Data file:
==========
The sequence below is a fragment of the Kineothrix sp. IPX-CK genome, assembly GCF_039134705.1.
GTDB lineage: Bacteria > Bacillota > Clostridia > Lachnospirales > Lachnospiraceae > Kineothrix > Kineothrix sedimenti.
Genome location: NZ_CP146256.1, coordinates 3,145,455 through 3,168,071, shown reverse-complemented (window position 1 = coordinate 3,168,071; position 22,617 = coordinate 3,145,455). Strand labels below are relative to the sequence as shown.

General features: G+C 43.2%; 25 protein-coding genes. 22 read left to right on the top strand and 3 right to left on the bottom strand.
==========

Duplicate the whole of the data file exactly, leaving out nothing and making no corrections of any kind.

The sequence below is a fragment of the Kineothrix sp. IPX-CK genome, assembly GCF_039134705.1.
GTDB lineage: Bacteria > Bacillota > Clostridia > Lachnospirales > Lachnospiraceae > Kineothrix > Kineothrix sedimenti.
Genome location: NZ_CP146256.1, coordinates 3,145,455 through 3,168,071, shown reverse-complemented (window position 1 = coordinate 3,168,071; position 22,617 = coordinate 3,145,455). Strand labels below are relative to the sequence as shown.

General features: G+C 43.2%; 25 protein-coding genes. 22 read left to right on the top strand and 3 right to left on the bottom strand.